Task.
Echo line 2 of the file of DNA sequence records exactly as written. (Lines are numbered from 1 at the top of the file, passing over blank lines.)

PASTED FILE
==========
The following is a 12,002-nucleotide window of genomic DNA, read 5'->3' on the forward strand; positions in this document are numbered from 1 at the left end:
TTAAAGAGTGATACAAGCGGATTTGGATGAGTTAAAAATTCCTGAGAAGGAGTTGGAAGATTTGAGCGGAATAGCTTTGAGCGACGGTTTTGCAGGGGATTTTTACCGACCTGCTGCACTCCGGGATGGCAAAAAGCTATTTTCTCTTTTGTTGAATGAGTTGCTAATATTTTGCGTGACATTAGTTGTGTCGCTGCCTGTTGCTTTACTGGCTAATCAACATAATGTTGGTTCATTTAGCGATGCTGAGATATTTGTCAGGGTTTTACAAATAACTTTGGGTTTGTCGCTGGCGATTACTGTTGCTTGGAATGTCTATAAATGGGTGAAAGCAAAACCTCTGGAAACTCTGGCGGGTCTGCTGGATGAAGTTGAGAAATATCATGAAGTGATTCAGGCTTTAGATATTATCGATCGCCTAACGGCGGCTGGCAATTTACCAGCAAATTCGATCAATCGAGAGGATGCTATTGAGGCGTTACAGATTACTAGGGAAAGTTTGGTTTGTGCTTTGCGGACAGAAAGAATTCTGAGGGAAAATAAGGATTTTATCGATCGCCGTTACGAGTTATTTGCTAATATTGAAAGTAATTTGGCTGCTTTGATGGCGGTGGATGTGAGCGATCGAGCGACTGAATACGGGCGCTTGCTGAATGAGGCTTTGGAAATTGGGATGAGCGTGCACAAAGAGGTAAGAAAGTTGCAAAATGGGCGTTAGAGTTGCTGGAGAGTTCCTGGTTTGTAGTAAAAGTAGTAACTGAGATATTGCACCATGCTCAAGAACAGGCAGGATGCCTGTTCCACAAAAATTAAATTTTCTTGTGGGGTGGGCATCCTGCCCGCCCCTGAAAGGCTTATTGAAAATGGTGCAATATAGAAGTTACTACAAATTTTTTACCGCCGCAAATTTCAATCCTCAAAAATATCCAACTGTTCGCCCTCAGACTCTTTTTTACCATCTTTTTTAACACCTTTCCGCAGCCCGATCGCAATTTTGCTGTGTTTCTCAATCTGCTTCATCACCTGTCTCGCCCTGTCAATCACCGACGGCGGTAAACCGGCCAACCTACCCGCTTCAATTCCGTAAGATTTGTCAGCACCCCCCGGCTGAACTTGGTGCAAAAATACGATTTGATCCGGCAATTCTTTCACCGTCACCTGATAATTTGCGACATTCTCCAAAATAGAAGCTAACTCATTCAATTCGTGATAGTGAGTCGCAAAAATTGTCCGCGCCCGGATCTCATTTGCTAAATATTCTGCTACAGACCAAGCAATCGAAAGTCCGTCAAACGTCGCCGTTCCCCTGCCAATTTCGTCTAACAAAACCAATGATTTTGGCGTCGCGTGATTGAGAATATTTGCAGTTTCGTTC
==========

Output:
TTAAAGAGTGATACAAGCGGATTTGGATGAGTTAAAAATTCCTGAGAAGGAGTTGGAAGATTTGAGCGGAATAGCTTTGAGCGACGGTTTTGCAGGGGATTTTTACCGACCTGCTGCACTCCGGGATGGCAAAAAGCTATTTTCTCTTTTGTTGAATGAGTTGCTAATATTTTGCGTGACATTAGTTGTGTCGCTGCCTGTTGCTTTACTGGCTAATCAACATAATGTTGGTTCATTTAGCGATGCTGAGATATTTGTCAGGGTTTTACAAATAACTTTGGGTTTGTCGCTGGCGATTACTGTTGCTTGGAATGTCTATAAATGGGTGAAAGCAAAACCTCTGGAAACTCTGGCGGGTCTGCTGGATGAAGTTGAGAAATATCATGAAGTGATTCAGGCTTTAGATATTATCGATCGCCTAACGGCGGCTGGCAATTTACCAGCAAATTCGATCAATCGAGAGGATGCTATTGAGGCGTTACAGATTACTAGGGAAAGTTTGGTTTGTGCTTTGCGGACAGAAAGAATTCTGAGGGAAAATAAGGATTTTATCGATCGCCGTTACGAGTTATTTGCTAATATTGAAAGTAATTTGGCTGCTTTGATGGCGGTGGATGTGAGCGATCGAGCGACTGAATACGGGCGCTTGCTGAATGAGGCTTTGGAAATTGGGATGAGCGTGCACAAAGAGGTAAGAAAGTTGCAAAATGGGCGTTAGAGTTGCTGGAGAGTTCCTGGTTTGTAGTAAAAGTAGTAACTGAGATATTGCACCATGCTCAAGAACAGGCAGGATGCCTGTTCCACAAAAATTAAATTTTCTTGTGGGGTGGGCATCCTGCCCGCCCCTGAAAGGCTTATTGAAAATGGTGCAATATAGAAGTTACTACAAATTTTTTACCGCCGCAAATTTCAATCCTCAAAAATATCCAACTGTTCGCCCTCAGACTCTTTTTTACCATCTTTTTTAACACCTTTCCGCAGCCCGATCGCAATTTTGCTGTGTTTCTCAATCTGCTTCATCACCTGTCTCGCCCTGTCAATCACCGACGGCGGTAAACCGGCCAACCTACCCGCTTCAATTCCGTAAGATTTGTCAGCACCCCCCGGCTGAACTTGGTGCAAAAATACGATTTGATCCGGCAATTCTTTCACCGTCACCTGATAATTTGCGACATTCTCCAAAATAGAAGCTAACTCATTCAATTCGTGATAGTGAGTCGCAAAAATTGTCCGCGCCCGGATCTCATTTGCTAAATATTCTGCTACAGACCAAGCAATCGAAAGTCCGTCAAACGTCGCCGTTCCCCTGCCAATTTCGTCTAACAAAACCAATGATTTTGGCGTCGCGTGATTGAGAATATTTGCAGTTTCGTTC